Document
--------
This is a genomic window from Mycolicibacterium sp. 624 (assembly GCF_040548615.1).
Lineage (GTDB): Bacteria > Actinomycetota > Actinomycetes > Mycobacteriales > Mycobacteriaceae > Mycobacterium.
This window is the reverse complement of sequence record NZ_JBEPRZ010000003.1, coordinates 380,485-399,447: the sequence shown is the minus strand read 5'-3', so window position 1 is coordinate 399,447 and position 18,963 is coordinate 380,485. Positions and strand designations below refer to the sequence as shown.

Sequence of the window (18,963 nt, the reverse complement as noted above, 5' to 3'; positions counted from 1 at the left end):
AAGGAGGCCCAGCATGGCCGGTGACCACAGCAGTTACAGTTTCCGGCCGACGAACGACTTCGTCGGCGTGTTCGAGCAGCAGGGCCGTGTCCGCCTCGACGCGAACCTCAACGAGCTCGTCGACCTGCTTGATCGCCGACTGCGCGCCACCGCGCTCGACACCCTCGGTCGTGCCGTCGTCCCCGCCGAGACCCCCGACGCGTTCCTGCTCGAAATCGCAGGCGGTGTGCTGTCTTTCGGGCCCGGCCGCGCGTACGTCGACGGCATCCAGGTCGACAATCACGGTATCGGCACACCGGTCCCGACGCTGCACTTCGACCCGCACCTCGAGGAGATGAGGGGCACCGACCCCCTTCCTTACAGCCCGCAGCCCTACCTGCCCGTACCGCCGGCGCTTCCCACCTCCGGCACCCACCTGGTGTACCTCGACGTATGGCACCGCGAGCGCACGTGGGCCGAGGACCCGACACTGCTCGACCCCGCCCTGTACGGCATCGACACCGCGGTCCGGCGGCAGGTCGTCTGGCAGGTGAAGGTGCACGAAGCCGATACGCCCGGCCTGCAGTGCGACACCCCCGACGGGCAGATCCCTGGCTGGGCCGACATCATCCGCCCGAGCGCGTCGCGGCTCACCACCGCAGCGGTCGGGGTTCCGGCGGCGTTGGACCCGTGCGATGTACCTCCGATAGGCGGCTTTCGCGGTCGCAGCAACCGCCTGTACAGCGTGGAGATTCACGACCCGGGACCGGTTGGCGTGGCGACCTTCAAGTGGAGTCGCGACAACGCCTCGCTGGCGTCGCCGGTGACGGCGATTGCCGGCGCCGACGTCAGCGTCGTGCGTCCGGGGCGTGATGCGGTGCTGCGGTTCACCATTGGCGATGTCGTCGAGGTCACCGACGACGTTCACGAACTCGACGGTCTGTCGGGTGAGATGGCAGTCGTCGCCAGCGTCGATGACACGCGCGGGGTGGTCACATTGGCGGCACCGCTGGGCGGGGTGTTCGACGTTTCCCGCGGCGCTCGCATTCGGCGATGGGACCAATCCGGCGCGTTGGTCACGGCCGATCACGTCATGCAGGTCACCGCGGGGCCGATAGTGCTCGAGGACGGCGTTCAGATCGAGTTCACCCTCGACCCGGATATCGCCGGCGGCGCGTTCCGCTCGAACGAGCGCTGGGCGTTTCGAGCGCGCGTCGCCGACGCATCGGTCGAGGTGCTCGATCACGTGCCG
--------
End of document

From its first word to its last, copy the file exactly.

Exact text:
This is a genomic window from Mycolicibacterium sp. 624 (assembly GCF_040548615.1).
Lineage (GTDB): Bacteria > Actinomycetota > Actinomycetes > Mycobacteriales > Mycobacteriaceae > Mycobacterium.
This window is the reverse complement of sequence record NZ_JBEPRZ010000003.1, coordinates 380,485-399,447: the sequence shown is the minus strand read 5'-3', so window position 1 is coordinate 399,447 and position 18,963 is coordinate 380,485. Positions and strand designations below refer to the sequence as shown.

Sequence of the window (18,963 nt, the reverse complement as noted above, 5' to 3'; positions counted from 1 at the left end):
AAGGAGGCCCAGCATGGCCGGTGACCACAGCAGTTACAGTTTCCGGCCGACGAACGACTTCGTCGGCGTGTTCGAGCAGCAGGGCCGTGTCCGCCTCGACGCGAACCTCAACGAGCTCGTCGACCTGCTTGATCGCCGACTGCGCGCCACCGCGCTCGACACCCTCGGTCGTGCCGTCGTCCCCGCCGAGACCCCCGACGCGTTCCTGCTCGAAATCGCAGGCGGTGTGCTGTCTTTCGGGCCCGGCCGCGCGTACGTCGACGGCATCCAGGTCGACAATCACGGTATCGGCACACCGGTCCCGACGCTGCACTTCGACCCGCACCTCGAGGAGATGAGGGGCACCGACCCCCTTCCTTACAGCCCGCAGCCCTACCTGCCCGTACCGCCGGCGCTTCCCACCTCCGGCACCCACCTGGTGTACCTCGACGTATGGCACCGCGAGCGCACGTGGGCCGAGGACCCGACACTGCTCGACCCCGCCCTGTACGGCATCGACACCGCGGTCCGGCGGCAGGTCGTCTGGCAGGTGAAGGTGCACGAAGCCGATACGCCCGGCCTGCAGTGCGACACCCCCGACGGGCAGATCCCTGGCTGGGCCGACATCATCCGCCCGAGCGCGTCGCGGCTCACCACCGCAGCGGTCGGGGTTCCGGCGGCGTTGGACCCGTGCGATGTACCTCCGATAGGCGGCTTTCGCGGTCGCAGCAACCGCCTGTACAGCGTGGAGATTCACGACCCGGGACCGGTTGGCGTGGCGACCTTCAAGTGGAGTCGCGACAACGCCTCGCTGGCGTCGCCGGTGACGGCGATTGCCGGCGCCGACGTCAGCGTCGTGCGTCCGGGGCGTGATGCGGTGCTGCGGTTCACCATTGGCGATGTCGTCGAGGTCACCGACGACGTTCACGAACTCGACGGTCTGTCGGGTGAGATGGCAGTCGTCGCCAGCGTCGATGACACGCGCGGGGTGGTCACATTGGCGGCACCGCTGGGCGGGGTGTTCGACGTTTCCCGCGGCGCTCGCATTCGGCGATGGGACCAATCCGGCGCGTTGGTCACGGCCGATCACGTCATGCAGGTCACCGCGGGGCCGATAGTGCTCGAGGACGGCGTTCAGATCGAGTTCACCCTCGACCCGGATATCGCCGGCGGCGCGTTCCGCTCGAACGAGCGCTGGGCGTTTCGAGCGCGCGTCGCCGACGCATCGGTCGAGGTGCTCGATCACGTGCCG